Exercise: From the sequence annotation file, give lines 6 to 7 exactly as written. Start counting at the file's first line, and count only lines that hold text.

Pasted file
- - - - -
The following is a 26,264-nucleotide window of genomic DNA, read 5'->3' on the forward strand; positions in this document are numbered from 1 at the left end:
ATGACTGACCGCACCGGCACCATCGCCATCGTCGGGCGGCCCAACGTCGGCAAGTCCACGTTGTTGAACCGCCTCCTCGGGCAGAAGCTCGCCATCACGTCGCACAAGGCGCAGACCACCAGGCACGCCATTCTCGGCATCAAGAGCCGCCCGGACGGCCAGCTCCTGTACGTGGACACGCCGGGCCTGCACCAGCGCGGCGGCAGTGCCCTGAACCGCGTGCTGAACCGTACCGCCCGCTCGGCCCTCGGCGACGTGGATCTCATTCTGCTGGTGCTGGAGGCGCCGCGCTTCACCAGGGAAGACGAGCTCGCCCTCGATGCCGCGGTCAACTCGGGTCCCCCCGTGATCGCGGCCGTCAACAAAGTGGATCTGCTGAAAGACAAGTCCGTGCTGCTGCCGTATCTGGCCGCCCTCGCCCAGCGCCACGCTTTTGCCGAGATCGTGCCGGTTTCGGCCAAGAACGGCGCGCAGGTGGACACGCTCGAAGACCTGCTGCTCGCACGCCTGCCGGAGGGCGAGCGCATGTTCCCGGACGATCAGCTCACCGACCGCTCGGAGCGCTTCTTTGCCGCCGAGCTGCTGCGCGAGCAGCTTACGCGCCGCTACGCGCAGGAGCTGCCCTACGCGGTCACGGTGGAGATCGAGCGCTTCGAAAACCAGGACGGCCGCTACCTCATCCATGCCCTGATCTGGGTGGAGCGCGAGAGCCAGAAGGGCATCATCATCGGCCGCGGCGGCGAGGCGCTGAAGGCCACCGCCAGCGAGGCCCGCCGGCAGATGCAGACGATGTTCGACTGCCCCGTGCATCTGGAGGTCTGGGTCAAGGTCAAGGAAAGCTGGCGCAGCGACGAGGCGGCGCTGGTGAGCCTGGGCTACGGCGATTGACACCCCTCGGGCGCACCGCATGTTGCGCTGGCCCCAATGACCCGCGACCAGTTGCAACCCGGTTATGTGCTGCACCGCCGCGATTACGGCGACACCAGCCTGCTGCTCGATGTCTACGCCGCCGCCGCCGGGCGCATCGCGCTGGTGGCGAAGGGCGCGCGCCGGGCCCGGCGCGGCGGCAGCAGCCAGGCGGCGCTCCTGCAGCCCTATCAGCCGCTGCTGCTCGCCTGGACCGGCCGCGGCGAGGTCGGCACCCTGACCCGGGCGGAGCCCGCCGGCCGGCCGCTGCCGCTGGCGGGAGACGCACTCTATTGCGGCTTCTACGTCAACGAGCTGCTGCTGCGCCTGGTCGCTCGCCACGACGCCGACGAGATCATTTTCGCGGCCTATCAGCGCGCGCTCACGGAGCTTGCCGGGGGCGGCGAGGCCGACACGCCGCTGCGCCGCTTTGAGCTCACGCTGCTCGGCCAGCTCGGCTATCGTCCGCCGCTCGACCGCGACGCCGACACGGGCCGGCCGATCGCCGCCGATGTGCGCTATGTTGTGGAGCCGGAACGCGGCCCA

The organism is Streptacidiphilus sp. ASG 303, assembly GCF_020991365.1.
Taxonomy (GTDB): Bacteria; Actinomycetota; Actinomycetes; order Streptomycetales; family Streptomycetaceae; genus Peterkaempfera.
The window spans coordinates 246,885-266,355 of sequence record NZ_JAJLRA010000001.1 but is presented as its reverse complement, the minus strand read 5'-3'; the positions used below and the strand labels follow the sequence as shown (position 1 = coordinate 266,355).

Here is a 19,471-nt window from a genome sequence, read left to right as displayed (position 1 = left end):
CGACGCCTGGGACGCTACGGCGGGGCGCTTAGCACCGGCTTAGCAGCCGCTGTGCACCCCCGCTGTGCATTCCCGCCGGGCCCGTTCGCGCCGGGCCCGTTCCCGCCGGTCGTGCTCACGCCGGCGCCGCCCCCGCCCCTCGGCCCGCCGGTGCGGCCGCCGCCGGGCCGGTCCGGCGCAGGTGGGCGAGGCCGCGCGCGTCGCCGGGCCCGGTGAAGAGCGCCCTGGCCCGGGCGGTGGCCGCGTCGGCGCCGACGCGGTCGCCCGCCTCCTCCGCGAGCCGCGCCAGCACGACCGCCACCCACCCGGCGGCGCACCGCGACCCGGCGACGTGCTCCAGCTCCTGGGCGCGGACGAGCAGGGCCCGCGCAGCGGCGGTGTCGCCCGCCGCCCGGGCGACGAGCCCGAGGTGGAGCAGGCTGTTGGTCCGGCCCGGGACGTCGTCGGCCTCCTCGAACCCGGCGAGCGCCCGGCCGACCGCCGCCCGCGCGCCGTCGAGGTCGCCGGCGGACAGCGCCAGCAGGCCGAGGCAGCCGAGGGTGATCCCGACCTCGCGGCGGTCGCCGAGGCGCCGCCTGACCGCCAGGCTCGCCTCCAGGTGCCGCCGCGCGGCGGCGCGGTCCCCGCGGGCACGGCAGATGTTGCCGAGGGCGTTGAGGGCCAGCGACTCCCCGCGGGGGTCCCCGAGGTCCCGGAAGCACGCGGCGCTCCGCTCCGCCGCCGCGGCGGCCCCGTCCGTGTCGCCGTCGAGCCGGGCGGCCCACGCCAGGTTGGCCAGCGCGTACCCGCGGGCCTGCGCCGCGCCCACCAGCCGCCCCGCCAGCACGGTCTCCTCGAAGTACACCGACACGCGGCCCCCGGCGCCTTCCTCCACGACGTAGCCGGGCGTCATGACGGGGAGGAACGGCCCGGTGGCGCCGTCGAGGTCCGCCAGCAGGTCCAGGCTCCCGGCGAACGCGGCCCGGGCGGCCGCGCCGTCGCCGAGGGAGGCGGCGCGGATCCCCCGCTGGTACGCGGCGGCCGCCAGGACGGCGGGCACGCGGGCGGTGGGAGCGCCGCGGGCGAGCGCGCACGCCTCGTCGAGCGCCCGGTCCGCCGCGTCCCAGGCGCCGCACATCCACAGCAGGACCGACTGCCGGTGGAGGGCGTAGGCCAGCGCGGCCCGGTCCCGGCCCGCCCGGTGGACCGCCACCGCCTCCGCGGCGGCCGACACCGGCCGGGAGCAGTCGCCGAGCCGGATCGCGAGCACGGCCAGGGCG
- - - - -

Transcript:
Here is a 19,471-nt window from a genome sequence, read left to right as displayed (position 1 = left end):
CGACGCCTGGGACGCTACGGCGGGGCGCTTAGCACCGGCTTAGCAGCCGCTGTGCACCCCCGCTGTGCATTCCCGCCGGGCCCGTTCGCGCCGGGCCCGTTCCCGCCGGTCGTGCTCACGCCGGCGCCGCCCCCGCCCCTCGGCCCGCCGGTGCGGCCGCCGCCGGGCCGGTCCGGCGCAGGTGGGCGAGGCCGCGCGCGTCGCCGGGCCCGGTGAAGAGCGCCCTGGCCCGGGCGGTGGCCGCGTCGGCGCCGACGCGGTCGCCCGCCTCCTCCGCGAGCCGCGCCAGCACGACCGCCACCCACCCGGCGGCGCACCGCGACCCGGCGACGTGCTCCAGCTCCTGGGCGCGGACGAGCAGGGCCCGCGCAGCGGCGGTGTCGCCCGCCGCCCGGGCGACGAGCCCGAGGTGGAGCAGGCTGTTGGTCCGGCCCGGGACGTCGTCGGCCTCCTCGAACCCGGCGAGCGCCCGGCCGACCGCCGCCCGCGCGCCGTCGAGGTCGCCGGCGGACAGCGCCAGCAGGCCGAGGCAGCCGAGGGTGATCCCGACCTCGCGGCGGTCGCCGAGGCGCCGCCTGACCGCCAGGCTCGCCTCCAGGTGCCGCCGCGCGGCGGCGCGGTCCCCGCGGGCACGGCAGATGTTGCCGAGGGCGTTGAGGGCCAGCGACTCCCCGCGGGGGTCCCCGAGGTCCCGGAAGCACGCGGCGCTCCGCTCCGCCGCCGCGGCGGCCCCGTCCGTGTCGCCGTCGAGCCGGGCGGCCCACGCCAGGTTGGCCAGCGCGTACCCGCGGGCCTGCGCCGCGCCCACCAGCCGCCCCGCCAGCACGGTCTCCTCGAAGTACACCGACACGCGGCCCCCGGCGCCTTCCTCCACGACGTAGCCGGGCGTCATGACGGGGAGGAACGGCCCGGTGGCGCCGTCGAGGTCCGCCAGCAGGTCCAGGCTCCCGGCGAACGCGGCCCGGGCGGCCGCGCCGTCGCCGAGGGAGGCGGCGCGGATCCCCCGCTGGTACGCGGCGGCCGCCAGGACGGCGGGCACGCGGGCGGTGGGAGCGCCGCGGGCGAGCGCGCACGCCTCGTCGAGCGCCCGGTCCGCCGCGTCCCAGGCGCCGCACATCCACAGCAGGACCGACTGCCGGTGGAGGGCGTAGGCCAGCGCGGCCCGGTCCCGGCCCGCCCGGTGGACCGCCACCGCCTCCGCGGCGGCCGACACCGGCCGGGAGCAGTCGCCGAGCCGGATCGCGAGCACGGCCAGGGCG